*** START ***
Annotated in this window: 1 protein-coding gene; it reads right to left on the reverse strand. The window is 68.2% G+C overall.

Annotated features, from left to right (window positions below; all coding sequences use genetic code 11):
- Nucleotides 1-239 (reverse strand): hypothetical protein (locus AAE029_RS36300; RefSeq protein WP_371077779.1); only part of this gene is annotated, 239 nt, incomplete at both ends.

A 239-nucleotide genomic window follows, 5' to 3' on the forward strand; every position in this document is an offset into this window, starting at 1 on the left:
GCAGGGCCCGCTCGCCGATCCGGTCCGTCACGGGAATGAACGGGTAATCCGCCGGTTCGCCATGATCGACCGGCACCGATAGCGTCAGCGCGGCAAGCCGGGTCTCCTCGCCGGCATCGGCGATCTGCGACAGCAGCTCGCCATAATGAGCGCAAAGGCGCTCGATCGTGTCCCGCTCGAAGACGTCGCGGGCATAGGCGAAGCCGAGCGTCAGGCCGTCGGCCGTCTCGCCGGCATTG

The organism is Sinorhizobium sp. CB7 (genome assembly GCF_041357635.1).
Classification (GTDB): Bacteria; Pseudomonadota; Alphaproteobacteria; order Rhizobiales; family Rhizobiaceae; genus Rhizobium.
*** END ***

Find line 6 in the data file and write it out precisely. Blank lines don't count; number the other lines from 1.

The organism is Sinorhizobium sp. CB7 (genome assembly GCF_041357635.1).